IHS Top 10 Prediction for 2012: Another U.S. Recession Unlikely

Dec. 21, 2011
Europe not as lucky with negative growth expected in the next year.

The United States will likely avoid a double-dip recession in 2012 with economic growth expected to reach about 2%, according to IHS Global Insight Chief Economist Nariman Behravesh.

Europe's debt crisis poses the greatest threat to the U.S. economy, but the region appears to be headed for a mild recession, Behravesh wrote in his list of top-10 global economic predictions. In the long term, the United States' growing sovereign debt creates a cloudy future for the nation, Behravesh said.

The severity of the economic crisis in Europe and a slowdown in China will determine how far overall global growth will drop in 2012.World growth will decelerate slightly to 2.7% from 3% in 2011 if Europe endures a mild recession and China's housing downturn doesn't "evolve into something worse," Behravesh said.

China is looking at a potential housing-market crash because of a liquidity bubble that has created excess inventory, said Todd Lee, senior director of IHS' country intelligence service, during a Dec. 7 pricing and purchasing conference call. The Chinese housing market plays a more prominent role in the country's wealth portfolio, posing a potential negative impact on Chinese consumer demand, Lee said.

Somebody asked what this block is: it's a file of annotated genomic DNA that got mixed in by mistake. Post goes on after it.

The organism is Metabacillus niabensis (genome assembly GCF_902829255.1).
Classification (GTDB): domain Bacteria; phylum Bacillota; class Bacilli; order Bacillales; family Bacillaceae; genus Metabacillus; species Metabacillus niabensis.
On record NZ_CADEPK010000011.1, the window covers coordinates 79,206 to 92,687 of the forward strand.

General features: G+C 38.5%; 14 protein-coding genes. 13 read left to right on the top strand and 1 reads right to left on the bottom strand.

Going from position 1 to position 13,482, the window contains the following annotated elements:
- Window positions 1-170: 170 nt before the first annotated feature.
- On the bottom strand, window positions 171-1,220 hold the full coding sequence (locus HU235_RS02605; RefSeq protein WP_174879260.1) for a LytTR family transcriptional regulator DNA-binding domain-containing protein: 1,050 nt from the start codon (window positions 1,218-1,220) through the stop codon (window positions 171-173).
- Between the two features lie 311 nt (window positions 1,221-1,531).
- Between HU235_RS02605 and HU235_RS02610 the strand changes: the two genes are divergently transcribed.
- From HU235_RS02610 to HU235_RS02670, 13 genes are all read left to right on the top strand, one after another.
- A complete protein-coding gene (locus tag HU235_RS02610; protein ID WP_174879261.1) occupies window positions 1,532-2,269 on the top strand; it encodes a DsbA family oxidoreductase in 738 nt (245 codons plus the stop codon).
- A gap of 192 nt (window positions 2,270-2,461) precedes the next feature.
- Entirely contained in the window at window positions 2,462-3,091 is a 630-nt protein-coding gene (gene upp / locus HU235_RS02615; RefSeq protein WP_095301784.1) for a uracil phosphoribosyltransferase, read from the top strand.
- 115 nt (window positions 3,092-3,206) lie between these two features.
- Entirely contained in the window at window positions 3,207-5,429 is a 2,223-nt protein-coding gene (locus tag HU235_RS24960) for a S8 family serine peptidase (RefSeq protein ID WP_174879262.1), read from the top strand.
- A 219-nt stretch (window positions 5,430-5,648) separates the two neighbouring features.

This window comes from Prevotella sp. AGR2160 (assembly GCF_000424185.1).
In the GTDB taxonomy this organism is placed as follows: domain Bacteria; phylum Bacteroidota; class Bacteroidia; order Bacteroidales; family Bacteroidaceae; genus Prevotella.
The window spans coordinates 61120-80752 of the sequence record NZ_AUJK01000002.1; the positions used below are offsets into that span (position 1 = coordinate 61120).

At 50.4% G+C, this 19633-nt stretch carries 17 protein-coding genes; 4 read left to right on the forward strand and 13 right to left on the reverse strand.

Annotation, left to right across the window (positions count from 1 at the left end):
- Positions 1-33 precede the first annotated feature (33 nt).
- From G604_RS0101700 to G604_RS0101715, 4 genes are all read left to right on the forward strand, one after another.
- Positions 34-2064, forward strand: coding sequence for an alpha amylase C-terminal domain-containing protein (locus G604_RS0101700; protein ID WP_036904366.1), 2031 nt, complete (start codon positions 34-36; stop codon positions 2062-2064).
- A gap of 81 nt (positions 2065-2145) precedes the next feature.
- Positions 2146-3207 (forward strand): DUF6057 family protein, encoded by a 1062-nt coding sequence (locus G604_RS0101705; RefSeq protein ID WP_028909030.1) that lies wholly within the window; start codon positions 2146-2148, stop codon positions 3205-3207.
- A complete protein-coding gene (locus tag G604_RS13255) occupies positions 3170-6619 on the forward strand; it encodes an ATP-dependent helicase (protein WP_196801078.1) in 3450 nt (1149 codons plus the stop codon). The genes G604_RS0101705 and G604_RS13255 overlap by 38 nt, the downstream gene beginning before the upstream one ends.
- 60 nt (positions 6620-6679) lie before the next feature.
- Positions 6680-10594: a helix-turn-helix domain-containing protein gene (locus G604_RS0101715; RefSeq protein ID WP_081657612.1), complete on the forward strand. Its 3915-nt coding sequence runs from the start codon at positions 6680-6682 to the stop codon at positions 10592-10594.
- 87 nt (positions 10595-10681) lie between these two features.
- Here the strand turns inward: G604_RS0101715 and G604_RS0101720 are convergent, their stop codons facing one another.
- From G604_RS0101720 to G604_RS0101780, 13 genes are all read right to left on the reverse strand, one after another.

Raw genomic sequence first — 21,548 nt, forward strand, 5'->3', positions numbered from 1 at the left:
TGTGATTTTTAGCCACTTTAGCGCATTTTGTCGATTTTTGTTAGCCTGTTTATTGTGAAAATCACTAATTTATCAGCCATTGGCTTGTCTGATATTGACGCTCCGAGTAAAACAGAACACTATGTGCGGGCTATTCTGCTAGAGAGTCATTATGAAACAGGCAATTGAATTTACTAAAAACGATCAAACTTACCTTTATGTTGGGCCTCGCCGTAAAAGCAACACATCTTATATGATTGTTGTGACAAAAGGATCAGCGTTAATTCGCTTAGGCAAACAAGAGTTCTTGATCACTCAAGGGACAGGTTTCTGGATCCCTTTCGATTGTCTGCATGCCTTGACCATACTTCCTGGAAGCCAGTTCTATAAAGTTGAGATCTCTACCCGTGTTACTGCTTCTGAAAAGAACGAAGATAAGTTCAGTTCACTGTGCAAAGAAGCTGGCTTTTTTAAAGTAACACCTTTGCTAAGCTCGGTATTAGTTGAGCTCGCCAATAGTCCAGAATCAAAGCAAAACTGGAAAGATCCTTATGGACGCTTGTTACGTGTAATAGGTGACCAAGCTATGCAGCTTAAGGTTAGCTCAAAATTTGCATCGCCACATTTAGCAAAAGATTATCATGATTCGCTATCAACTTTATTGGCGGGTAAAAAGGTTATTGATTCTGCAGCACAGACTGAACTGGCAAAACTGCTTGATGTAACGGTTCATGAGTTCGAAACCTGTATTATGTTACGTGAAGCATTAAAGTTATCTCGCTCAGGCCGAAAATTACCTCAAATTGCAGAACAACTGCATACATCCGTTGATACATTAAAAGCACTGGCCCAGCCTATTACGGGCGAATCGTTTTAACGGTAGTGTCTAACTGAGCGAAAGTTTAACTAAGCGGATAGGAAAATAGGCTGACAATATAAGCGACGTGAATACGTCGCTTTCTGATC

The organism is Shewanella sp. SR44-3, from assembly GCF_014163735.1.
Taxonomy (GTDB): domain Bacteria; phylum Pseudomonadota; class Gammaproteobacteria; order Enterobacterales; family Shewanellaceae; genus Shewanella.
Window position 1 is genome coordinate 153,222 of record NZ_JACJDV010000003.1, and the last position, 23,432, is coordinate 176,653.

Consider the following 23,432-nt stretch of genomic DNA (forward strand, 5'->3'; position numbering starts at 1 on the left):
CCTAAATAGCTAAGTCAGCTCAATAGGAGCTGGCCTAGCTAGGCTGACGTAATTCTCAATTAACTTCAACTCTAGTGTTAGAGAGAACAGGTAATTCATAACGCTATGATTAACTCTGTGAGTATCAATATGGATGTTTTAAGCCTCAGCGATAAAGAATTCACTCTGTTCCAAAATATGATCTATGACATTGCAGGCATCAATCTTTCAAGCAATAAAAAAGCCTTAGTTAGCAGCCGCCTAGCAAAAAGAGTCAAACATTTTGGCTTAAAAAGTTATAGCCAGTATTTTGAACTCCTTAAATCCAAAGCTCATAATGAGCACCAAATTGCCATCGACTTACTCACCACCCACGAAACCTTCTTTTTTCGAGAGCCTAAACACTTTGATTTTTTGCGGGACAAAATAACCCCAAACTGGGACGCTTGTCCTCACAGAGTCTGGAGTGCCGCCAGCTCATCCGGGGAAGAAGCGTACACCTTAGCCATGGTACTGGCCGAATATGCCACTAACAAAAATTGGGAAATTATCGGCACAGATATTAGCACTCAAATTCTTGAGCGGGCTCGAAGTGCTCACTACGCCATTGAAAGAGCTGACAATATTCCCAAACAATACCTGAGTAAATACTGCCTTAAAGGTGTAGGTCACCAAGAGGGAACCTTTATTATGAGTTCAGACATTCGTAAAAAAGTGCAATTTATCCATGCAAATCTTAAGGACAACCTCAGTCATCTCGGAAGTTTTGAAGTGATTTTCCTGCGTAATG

Behravesh also predicts:

  • Commodity prices will drop on weaker global demand but offset somewhat by limited excess capacity and growth in key economies, such as China and India.
  • Inflation will diminish globally as commodity and food prices stabilize.
  • Monetary policy will either be on hold or ease further.
  • Economic policy in the United States and Europe will become tighter.
  • The dollar will keep sliding except against the euro. The dollar will likely appreciate against the euro in the near term, rising to around $1.25 by next spring.
  • Most of the risks to the outlook are on the downside.

If Europe's debt problems are resolved the region will experience a mild recession. Otherwise sovereign defaults and euro exits could trigger a much more severe downturn, Behravesh says. Most Eurozone economies will contract by about 0.7% -- at best.

Emerging markets outside of Asia, including Western Europe, Latin America and Africa, should experience sustained growth.

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